There’s a type of question I get a lot in my line of business. “What’s the latest development in solar panels?” “Is the price going to drop a lot more?” “Are the solar panels out now going to be obsolete in a few years?” “Is there some big development in panel efficiency right around the corner?”
There are a lot of questions like this in the energy business in general. People watch computer technology advance in step with Moore’s law, with everything getting smaller, faster, and more whiz-bang by the month. I see an expectation out there that energy technology could, and should, do the same. It’s a large and complex question, and I’ll take a whack at it from various angles in no particular order.
I’ll start with a general thesis, as efficiently expressed by a friend of mine who has long experience with electric vehicles. He and another soccer dad were on the sidelines discussing the problems of transportation, energy, pollution, and the like. The other dad summed up by saying “They’ll think of something.” My friend responded, “I am they, and we won’t.”
Let’s think of energy in terms of conventional automobiles. At highway speeds, most of the energy required by a car is used to push air out of the way. The two factors in this are the frontal area of the car (the shadow cast by a light lined up directly in front of it) and the Cd, or coefficient of drag. This is the factor of how the shape of the car, with all its curves and projections, slips through the air. A beer can travelling sideways has a Cd of about 1. Your average modern sedan has a Cd of about 0.35, a pickup about 0.45, and a Toyota Prius about 0.26. The GM EV-1 managed 0.195. Below that, you get into solar race cars that look like space ships.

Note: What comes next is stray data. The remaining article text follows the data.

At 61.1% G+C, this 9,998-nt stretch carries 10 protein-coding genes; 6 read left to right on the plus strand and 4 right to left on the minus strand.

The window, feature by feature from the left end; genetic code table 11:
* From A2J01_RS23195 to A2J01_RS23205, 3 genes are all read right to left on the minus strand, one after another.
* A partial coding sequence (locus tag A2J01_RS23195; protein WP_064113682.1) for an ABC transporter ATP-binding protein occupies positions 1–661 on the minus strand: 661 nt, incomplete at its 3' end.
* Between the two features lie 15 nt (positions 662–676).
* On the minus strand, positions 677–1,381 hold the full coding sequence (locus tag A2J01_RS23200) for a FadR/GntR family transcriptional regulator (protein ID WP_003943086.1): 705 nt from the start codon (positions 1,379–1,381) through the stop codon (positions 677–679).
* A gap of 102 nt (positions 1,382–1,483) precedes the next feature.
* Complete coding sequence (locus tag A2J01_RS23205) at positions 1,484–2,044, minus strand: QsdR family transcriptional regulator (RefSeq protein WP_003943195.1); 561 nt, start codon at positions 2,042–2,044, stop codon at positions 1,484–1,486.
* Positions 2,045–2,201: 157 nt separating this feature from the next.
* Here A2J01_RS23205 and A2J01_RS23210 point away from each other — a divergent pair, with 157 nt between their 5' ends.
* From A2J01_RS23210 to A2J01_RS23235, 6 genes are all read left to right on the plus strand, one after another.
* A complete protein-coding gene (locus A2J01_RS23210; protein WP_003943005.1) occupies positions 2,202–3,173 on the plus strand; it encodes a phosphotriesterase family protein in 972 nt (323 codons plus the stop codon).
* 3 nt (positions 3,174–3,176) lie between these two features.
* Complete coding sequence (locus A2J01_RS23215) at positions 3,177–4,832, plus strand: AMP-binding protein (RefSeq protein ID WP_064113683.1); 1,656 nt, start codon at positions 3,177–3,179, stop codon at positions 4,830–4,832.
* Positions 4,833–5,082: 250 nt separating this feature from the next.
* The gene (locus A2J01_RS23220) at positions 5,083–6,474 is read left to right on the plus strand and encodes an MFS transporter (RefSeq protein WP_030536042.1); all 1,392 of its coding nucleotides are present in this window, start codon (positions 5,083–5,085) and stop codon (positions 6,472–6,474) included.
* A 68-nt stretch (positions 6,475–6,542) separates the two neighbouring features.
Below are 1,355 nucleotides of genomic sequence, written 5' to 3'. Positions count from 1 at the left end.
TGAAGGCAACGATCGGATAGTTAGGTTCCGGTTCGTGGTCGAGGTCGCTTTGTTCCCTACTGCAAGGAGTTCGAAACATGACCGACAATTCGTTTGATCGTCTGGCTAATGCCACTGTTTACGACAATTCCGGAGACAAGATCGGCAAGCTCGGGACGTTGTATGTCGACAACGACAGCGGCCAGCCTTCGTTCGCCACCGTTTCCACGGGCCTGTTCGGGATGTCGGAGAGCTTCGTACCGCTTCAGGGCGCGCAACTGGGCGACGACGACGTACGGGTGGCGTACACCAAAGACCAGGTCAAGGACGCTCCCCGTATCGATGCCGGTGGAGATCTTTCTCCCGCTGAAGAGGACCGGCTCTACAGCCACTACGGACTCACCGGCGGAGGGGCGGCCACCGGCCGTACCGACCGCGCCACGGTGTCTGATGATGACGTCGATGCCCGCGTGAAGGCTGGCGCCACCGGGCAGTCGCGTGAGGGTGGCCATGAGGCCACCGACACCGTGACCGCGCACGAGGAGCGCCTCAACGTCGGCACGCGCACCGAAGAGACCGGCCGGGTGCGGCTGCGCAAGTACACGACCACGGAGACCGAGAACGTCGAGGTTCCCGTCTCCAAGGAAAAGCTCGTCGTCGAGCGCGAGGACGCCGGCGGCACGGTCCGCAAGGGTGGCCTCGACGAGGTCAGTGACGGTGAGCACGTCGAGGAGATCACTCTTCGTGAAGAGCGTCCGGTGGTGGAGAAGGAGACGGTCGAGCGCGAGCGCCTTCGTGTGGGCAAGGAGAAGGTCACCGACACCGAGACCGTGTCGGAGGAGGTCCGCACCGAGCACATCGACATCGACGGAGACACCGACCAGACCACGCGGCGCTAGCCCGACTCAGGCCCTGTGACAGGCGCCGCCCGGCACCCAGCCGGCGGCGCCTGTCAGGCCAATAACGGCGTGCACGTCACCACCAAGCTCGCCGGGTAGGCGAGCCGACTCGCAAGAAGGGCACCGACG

If you design a car with two people sitting side by side in a reasonably upright position there is a certain bare minimum frontal area necessary. In other words, no matter how slick you make the car, there’s some minimum amount of energy that it will take to make it go 65 mph on the highway. Add rolling resistance, acceleration, and hill climbing; beating 80 miles per gallon is a serious challenge.
With wind turbines there is a factor called the Betz Limit. No wind turbine can get 100% of the energy out of the wind. If it did, then the air coming out the back of the turbine would come to a dead stop, and no new air could come in the front. Albert Betz figured out that the theoretical maximum energy extraction would be 59%. Modern wind turbines get around 75% of that. It really isn’t going to get much better.
Standard commercial photovoltaic modules tend to have efficiencies in the teens to about 20%. This compares well with the 33.7% Shockley-Quiesser limit, the theoretical maximum for a single layer silicon cell. Every so often you might read about some laboratory reaching an efficiency of around 40%, but this is with an expensive multiple layer cell under sunlight concentrated by lenses or mirrors.
Batteries are getting better bit by bit, but are still much less energy dense than fossil fuels. Part of the problem is just the nature of the physics involved – electrochemical electron transfer versus combustion. What it really gets down to is that every molecule in a can of gasoline is potential energy, while in a battery much of the material involved is a base on which the energy transfer takes place. That base is generally a flat plate that has to be mechanically strong and conductive to electricity, meaning metal, meaning heavy. Another problem is thermal. As we try to pass more energy through a smaller object, the inefficiency of the process will heat up that object. The battery packs in modern electric cars tend to have cooling systems.